The Guardian reports that Saatchi has teamed up with an auction house
to provide free admissions.
Steven Holl's new Nelson-Atkins Museum expansion has people raving, be it from Paul
. I keep thinking somehow that the failure of the Bellvue
Art Museum in Seattle
cost Steven Holl the
and we all lost out with a rather conservative museum. Hell, even
the new Seattle
(which is basically a lil MoMA) seemed to be created in the shadow
of BAM's sad sad failure. The very best living museum architects are (in no
particular order): Herzog
& de Meuron
, Tadao Ando and Renzo Piano because they all seem to be
able to create iconic architecture that is also ideal for viewing art (Koolhaas,
Libeskind and Gehry are way more idiomatic). Is Holl about to crack into the
top tier by being both fresh and subtle?
PORT pals Ultra PDX
do what we don't do here, focus on PORT staff outside of art making or relevant
art opinions. Their latest
Ultra Q focuses on PORT business manager Jenene Nagy
. In the past they've
PORT people a
Also, I Dont Know
excellent site I just became aware of) found what I had to say about Bryan Shellinger
for discussing Tomma Abts
. I definitely had her in mind as well but I had to draw the
line somewhere in that orgy
of abstract painter namedropping
. Always exciting when there is a little
intellectual feedback, thanks. Oh yes and "escdotdot" I agree, in
most cases riding a fence just means the artist is hedging but in my Schellinger
review I was indicating that those additional complications actually worked
in this case.
My point was also that abstraction today seems to be fond of impurities that
would have been heresy years ago (unless you count Pollock's cigarette butts
etc). Maybe there was always an impure element in abstraction that just never
gets talked about because the old postmodern discourse was too busy trying to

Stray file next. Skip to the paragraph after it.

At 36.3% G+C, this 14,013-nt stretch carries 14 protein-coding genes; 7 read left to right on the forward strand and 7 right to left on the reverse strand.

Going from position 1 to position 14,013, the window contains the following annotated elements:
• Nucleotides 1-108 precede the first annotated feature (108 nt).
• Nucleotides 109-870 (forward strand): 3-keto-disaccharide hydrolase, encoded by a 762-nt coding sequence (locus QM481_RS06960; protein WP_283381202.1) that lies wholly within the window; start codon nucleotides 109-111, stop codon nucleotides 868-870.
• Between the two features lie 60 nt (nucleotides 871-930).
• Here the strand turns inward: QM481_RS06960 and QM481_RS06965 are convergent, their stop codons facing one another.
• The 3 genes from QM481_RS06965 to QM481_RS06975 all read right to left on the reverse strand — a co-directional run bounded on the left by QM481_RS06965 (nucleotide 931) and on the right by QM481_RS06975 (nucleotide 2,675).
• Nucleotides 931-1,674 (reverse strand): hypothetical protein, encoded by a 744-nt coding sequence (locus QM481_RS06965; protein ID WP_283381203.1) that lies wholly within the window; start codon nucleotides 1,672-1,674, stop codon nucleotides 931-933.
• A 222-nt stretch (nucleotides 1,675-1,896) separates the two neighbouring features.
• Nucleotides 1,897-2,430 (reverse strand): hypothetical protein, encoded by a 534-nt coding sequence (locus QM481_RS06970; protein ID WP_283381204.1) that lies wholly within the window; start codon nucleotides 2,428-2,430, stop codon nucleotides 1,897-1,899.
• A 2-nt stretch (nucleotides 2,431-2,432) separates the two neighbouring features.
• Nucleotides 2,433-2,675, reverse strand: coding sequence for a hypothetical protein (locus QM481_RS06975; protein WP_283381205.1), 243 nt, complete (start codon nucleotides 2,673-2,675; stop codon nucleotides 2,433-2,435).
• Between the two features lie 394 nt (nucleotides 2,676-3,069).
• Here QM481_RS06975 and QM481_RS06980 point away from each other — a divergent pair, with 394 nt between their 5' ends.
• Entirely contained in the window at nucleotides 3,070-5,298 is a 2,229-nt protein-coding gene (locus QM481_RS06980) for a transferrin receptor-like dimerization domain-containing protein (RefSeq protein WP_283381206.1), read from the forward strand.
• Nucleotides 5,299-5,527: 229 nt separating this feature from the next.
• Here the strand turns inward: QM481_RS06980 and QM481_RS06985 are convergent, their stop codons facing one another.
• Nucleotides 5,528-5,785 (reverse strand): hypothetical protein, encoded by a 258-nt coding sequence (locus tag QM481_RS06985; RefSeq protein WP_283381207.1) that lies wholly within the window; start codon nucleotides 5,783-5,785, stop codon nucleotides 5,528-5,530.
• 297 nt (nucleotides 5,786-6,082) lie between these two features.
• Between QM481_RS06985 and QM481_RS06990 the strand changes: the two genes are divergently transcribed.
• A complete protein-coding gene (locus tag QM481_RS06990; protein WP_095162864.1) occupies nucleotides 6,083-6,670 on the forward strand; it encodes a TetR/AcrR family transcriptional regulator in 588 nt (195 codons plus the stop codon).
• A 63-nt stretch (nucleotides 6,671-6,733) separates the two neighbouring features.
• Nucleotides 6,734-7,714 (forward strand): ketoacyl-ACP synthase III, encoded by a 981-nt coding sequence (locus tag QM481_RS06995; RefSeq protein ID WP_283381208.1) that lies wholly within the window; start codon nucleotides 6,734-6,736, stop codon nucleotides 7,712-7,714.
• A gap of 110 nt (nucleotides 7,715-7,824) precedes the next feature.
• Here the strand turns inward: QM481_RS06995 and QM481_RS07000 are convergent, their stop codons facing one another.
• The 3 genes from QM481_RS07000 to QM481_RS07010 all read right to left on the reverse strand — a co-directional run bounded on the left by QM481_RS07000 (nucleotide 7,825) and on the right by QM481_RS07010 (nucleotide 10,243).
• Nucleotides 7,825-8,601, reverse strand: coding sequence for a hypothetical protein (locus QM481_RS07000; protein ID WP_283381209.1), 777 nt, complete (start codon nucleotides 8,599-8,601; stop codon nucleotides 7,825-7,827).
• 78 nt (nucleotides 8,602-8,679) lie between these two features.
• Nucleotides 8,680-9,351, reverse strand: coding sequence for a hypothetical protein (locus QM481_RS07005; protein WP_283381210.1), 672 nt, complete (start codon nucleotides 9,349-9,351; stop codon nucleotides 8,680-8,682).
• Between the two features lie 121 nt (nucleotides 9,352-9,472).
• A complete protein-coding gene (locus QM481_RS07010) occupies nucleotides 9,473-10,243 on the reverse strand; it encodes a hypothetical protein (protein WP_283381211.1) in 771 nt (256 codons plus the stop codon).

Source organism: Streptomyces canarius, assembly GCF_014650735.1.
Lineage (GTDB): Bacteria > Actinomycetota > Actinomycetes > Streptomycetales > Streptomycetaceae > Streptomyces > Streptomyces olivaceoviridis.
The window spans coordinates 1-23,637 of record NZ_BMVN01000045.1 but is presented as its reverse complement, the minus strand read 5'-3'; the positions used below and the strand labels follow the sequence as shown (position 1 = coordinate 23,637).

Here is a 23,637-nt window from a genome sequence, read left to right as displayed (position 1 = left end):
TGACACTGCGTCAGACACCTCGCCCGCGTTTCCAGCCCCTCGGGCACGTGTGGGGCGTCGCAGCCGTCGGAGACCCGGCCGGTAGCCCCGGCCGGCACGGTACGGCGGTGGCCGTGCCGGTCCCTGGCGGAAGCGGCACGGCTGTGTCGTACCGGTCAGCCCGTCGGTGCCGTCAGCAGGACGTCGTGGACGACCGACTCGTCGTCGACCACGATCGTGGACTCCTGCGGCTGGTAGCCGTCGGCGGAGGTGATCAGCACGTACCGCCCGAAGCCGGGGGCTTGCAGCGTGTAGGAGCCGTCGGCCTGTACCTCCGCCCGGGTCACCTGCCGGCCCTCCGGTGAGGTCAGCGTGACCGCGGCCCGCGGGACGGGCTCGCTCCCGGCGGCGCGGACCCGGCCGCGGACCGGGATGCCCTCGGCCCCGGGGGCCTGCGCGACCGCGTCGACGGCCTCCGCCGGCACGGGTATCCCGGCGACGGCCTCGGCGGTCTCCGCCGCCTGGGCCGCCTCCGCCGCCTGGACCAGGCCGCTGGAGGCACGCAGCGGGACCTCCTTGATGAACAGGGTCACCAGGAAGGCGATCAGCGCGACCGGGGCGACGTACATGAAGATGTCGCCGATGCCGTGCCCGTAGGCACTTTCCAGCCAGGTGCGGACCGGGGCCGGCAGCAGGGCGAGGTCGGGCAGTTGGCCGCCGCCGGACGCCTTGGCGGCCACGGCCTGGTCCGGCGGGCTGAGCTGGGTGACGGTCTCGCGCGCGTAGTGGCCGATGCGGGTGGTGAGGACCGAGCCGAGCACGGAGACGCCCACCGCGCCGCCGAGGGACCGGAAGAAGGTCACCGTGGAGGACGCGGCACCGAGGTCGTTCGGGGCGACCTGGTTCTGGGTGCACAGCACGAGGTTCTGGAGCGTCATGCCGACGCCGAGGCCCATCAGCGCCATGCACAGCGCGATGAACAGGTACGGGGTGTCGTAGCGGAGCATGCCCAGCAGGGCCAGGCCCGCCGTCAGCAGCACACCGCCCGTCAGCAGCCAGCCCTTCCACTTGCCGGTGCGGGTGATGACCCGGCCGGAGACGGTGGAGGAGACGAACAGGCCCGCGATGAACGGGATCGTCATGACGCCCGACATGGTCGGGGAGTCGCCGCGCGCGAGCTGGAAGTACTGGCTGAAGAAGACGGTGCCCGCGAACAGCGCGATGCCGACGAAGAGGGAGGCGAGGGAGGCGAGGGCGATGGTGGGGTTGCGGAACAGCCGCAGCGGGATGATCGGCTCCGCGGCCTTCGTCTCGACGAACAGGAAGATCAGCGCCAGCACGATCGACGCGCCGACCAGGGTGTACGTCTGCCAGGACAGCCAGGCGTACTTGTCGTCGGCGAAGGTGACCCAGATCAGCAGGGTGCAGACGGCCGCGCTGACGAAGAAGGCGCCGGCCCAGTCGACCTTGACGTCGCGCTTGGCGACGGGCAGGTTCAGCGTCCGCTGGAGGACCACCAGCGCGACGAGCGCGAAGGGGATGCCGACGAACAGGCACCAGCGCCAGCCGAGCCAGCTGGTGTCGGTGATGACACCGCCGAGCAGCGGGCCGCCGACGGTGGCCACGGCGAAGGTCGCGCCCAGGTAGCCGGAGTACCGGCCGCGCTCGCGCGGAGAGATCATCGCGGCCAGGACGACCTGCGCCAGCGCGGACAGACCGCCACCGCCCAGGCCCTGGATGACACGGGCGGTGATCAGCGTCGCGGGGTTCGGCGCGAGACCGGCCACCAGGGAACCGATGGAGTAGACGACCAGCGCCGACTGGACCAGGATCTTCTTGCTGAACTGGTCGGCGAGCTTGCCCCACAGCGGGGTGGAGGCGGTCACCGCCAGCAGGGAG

paint modernism as some narrow, often greenbergian march towards progress, refinementand
the future (one with no room orthe detritus of the present). Facts are both
cubism and abstract expressionism were headily involved with collage as was
Paul Klee (among others). Maybe it was all because Rauschenberg's combines were so much more
overt about the use of collage that it was seen as the postmodern mashup.
But I digress... of course you really would have to had to experience Schellinger's
show first hand to tell if it worked. There was something about kicking the
candy around the room just made the show even more coherent. Now it is all clean
again, but it is still a complicated/good show.
thanks, Jeff, for your kind words about my site. Some (non-art) friends were having difficulty keeping up with the arguments, so I've tried to summarise them in a new post. I kind of got carried away with my own particular interests at the end, but there you go!
From the postings on this site Portland sounds like a very vibrant place for art, I hope one day to be able to visit.
Yeah, the discussion of abstract painting often goes down some serious rabbit holes. I think that is on of the strengths of painting, it has all this baggage (history) it has accumulated over the years.
Sure it is confusing to most laymen when paintings get unpacked but I just tell my non-art freinds its like a sausage... you dont have to know the history to enjoy it, but it does help determine the quality of what you are about to consume.